The fundamental object of the Treaty is to allow the withdrawal from the Meuse of a certain quantity of water, fixed with reference to the level of the river. Another object is to establish a regime for the Meuse capable of maintaining and improving its navigability in spite of the quantity of water which would be extracted from the river.

In the light of these objects, the purpose of Article I cannot be to exclude other feeders. Its object is rather to exclude the supply of water to the canals by water withdrawn elsewhere than at the feeder provided for in the Treaty. Consequently, the functioning of the Neerhaeren Lock, which discharges into a canal water diverted at Monsin in excess of the quantity laid down in the Treaty, is contrary to the Treaty.

With regard to the alternative submission of Belgium, claiming that "by constructing certain works contrary to the terms of the Treaty, the Applicant has forfeited the right to invoke the Treaty against the Respondent,(7) M. Anzilotti is "convinced that the principle underlying this submission (inadimplenti non est adimplendum) is so just, so equitable, so universally recognized, that it must be applied in international relations also. In any case, it is one of these 'general principles of law recognized by civilized nations' which the Court applies in virtue of Article 38 of its Statute.(8)

Still applying the same interpretation of the Treaty of 1863, M. Anzilotti concludes that the barrage at Borgharen is equally contrary to this Treaty. It remains to be seen whether the fact that Belgium has not suffered any injury as a result of it can defeat the Belgian claim. According to M. Anzilotti, the existence of an injury would be relevant if Belgium had made a claim for damages, but not when it simply asks for the interpretation of the Treaty. The circumstances might have changed since 1863 but the Treaty is still in force and none of the Parties to it is entitled to prevent its execution without the consent of the other Party.

Separate Opinion of Jonkheer Van Eysinga

The dispute submitted to the Court is solely concerned with the interpretation of the Treaty of 1863. This Treaty derogates from the normal state of affairs, according to which the discharge of an international river belongs to that river. The compromise established by the Treaty consists in the withdrawal of large quantities of water from the Meuse for the benefit of Belgium, on the one hand, and the measures to offset the undesirable consequences of that withdrawal, on the other hand.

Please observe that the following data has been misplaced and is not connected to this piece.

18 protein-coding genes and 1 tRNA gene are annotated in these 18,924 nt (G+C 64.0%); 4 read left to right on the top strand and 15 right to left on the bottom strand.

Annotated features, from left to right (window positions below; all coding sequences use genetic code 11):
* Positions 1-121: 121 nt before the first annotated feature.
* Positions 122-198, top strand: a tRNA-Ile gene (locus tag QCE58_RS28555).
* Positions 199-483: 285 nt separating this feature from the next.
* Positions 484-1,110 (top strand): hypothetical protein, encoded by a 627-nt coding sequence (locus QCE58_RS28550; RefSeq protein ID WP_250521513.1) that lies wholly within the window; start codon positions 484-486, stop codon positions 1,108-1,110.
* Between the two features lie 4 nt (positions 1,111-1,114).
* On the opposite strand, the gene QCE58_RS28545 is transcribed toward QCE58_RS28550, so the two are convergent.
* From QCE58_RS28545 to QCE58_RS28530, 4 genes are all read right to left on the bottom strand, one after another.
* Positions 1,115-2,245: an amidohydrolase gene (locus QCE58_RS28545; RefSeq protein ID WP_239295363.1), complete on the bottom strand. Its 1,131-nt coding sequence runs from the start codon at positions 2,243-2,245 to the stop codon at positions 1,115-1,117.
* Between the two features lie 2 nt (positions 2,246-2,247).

With regard to the control of such an arrangement, Jonkheer van Eysinga does not admit an alleged unilateral right on the part of the Netherlands, for the right of control "is mutual wherever the convention is mutual.(9) However, the Netherlands have never claimed for this right of control a scope as wide as that attributed to it by the Belgian argument.

Turning to the specific contentions of the Parties, Jonkheer van Eysinga considers as justified the Netherlands' submissions to the effect that the works already carried out by Belgium are not in conformity with the Treaty. He takes a more qualified attitude towards the Netherlands' submissions concerning the Belgian works in course of completion.

With regard to the Belgian counter-claim, he is of opinion that by establishing the barrage at Borgharen the Netherlands have certainly not violated the Treaty and that the Juliana Canal is situated outside the territorial ambit of the Treaty.

Individual Opinion of Hudson

While he concurs in the judgment of the Court, Mr. Hudson considers that there is room to apply here the principle of equity. "A sharp division between law and equity, such as prevails in the administration of justice in some States, should find no place in international jurisprudence.(10) The question here is of a general principle of law re-cognized by civilized nations in the sense of Article 38 of the Statute, and the Court's recognition of equity as part of international law is in no way restricted by the special power conferred on it to decide a case ex aequo et bono if the Parties so agree. "It would seem to be an important principle of equity that where two parties have assumed an identical or a reciprocal obligation; one party which is engaged in a continuing non-performance of that obligation should not be permitted to take advantage of a similar non-performance of that obligation by the other party.(11) A tribunal, bound by international law, ought not to shrink from applying a principle of such obvious fairness. In equity, the Netherlands cannot ask Belgium to discontinue the operation of the Neerhaeren Lock when the Netherlands remain free to continue the operation of the Bosscheveld Lock. Neither of these two requests should be granted where the circumstances are such that the judgment would disturb that equality which is equity. If it preserves the equality between the Parties, the judgment may better serve to facilitate their negotiations on the conclusion of a new treaty to replace that of 1863.

Eric Suy


1. P. 9.

2. P. 17.

3. P. 6.

4. See above, p. 874.

5. P. 19.

6. P. 46.

7. P. 49.

8. P. 50.

9. P. 63.

10. P. 76.

11. P. 77.